Posted by email@example.com on 17th Jan 2014
This was a great book. I really enjoyed it! I'm hoping this is the first in a series. I would like to read more about Cate.
Posted by firstname.lastname@example.org on 17th Jan 2014
I will admit, when I first saw the title of Catholic Philosopher Chick my interest wasn't exactly piqued. 'Catholic', 'chick', okay I can relate... but the 'philosopher' sounded like... not my thing. The cover was pretty cute though, and Regina Doman did help to write it, so maybe someday I would borrow a copy and read it.
Recently I obtained a copy from Regina Doman herself, and so I cracked open the cover to see what this was about. I was very pleasantly surprised and it didn't take long before I was hooked.
Cate Frank is a recent convert to Catholicism from Judaism, a journalism major formerly on the path to a successful fashion career and a native of New York, and now a grad student in philosophy in Texas. Upon arriving at school, Cate decides to enter the philosophy class of her dreams - all on her beloved St. Thomas Aquinas' Summa Theologica. She is quickly informed by an annoyingly good-looking guy also standing in line at the Registrar's office that first years never get into that class, and after that only if you've already got a B.A. in philosophy - oh, and philosophy is really kind of a guy thing.
Not to be dissuaded, Cate boldly approaches the (rather intimidating) professor of the class, who gives her permission to take the entrance exam. Cate passes with flying colors and becomes the only first year grad student and the only female in what is affectionately known as "The Suminar". Now all she has to do is get her seven male classmates to actually listen to anything she has to say... and figure out which, if any, of them is her Perfect Guy.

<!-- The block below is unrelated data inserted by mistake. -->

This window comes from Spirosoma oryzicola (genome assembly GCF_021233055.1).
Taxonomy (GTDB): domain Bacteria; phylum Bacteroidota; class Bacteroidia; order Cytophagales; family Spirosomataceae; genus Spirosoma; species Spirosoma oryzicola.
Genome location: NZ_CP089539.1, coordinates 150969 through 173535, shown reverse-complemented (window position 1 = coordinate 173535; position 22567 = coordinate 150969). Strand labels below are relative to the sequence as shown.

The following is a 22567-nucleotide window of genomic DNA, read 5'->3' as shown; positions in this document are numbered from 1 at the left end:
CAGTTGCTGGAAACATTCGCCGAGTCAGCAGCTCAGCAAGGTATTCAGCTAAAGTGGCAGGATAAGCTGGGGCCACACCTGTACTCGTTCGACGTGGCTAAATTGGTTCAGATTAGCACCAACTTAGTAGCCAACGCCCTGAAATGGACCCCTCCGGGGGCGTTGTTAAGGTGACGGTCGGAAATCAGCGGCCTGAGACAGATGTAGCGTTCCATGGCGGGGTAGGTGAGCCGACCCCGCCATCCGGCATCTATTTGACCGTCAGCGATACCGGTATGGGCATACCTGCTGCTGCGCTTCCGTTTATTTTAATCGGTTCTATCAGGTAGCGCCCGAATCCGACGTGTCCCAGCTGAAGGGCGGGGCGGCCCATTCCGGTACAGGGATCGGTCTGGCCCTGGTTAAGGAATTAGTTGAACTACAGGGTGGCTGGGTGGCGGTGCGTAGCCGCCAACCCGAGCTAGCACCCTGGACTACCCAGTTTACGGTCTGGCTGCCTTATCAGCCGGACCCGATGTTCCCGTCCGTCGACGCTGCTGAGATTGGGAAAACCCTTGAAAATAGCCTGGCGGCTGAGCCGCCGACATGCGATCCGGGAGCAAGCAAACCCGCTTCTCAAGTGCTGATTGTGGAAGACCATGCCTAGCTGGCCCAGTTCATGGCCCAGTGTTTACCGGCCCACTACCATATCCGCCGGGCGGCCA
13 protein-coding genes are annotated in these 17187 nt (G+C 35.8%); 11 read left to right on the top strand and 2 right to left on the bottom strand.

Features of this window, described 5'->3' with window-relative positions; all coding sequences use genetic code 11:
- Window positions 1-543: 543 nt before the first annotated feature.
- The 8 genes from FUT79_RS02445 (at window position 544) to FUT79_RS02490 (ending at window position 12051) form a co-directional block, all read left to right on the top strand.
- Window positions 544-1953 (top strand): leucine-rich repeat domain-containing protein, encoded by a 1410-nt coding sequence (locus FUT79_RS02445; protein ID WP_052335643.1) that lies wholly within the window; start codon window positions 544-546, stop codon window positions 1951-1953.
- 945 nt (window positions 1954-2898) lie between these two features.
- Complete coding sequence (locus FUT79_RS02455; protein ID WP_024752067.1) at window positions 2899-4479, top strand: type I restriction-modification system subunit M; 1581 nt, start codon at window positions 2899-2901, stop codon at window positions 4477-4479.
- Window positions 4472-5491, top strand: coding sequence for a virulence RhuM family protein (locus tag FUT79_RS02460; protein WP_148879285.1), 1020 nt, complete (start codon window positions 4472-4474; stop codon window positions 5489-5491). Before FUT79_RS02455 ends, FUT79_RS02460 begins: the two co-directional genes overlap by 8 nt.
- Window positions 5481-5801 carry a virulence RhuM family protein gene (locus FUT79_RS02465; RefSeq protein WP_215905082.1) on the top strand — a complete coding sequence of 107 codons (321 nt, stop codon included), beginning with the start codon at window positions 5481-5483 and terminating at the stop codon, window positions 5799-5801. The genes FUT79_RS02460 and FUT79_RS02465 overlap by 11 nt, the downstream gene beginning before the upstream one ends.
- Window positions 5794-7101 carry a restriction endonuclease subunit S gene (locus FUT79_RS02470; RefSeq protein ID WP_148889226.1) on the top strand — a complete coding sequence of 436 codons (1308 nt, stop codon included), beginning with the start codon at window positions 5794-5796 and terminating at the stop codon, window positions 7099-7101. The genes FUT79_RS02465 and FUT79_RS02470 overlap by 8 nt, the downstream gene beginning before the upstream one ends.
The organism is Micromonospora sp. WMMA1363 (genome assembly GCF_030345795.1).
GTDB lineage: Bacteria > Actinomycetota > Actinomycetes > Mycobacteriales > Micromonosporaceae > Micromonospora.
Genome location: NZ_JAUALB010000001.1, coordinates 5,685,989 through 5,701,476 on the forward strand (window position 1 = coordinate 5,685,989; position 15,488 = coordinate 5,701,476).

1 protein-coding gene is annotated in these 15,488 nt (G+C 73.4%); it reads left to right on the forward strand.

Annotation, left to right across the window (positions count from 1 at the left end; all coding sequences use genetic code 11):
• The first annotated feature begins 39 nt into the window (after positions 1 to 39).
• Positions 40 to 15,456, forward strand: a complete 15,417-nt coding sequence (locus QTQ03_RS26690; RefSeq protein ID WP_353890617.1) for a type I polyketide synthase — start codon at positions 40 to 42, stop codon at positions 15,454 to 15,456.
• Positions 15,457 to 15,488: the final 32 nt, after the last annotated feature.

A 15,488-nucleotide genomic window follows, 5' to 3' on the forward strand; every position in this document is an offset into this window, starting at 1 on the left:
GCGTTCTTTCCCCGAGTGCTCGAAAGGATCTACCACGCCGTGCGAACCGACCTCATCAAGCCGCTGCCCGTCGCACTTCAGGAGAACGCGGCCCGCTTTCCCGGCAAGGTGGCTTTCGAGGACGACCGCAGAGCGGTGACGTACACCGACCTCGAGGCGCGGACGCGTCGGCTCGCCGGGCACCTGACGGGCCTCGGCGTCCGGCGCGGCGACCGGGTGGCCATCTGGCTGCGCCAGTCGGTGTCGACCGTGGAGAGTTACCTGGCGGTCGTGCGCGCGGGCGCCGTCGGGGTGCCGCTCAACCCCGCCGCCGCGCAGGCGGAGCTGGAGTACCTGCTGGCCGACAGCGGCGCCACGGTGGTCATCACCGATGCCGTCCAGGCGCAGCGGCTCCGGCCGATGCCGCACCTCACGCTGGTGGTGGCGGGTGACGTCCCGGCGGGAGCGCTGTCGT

Catholic Philosopher Chick was deep at times - namely, in the recounting of classroom discussions - but they managed to be readable enough where dialogue was very engaging, even if you couldn't understand it. Cate may be very academic and speak in philosophical terms that, as her friends point out, no normal human being understands, but she is also very interested in clothes, fashion and guys. She is far from the perfect Catholic and struggles in many ways that I find my self struggling. Despite being a bit arrogant at times and un-charitable as she herself admits, Cate does have a kind heart and reaches out in genuine kindness to a girl who needs it.
All in all, Catholic Philosopher Chick is an engaging, fun, thoughtful story of a girl who loves her shoes, her clothes, her friends and her faith. If you are looking for a good, Catholic novel to round out your summer reading list, then I recommend you consider adding this one.
Posted by email@example.com on 17th Jan 2014
A smart, funny read with a touchingly self-conscious heroine. You will enjoy her many misadventures...and you might just learn something, too.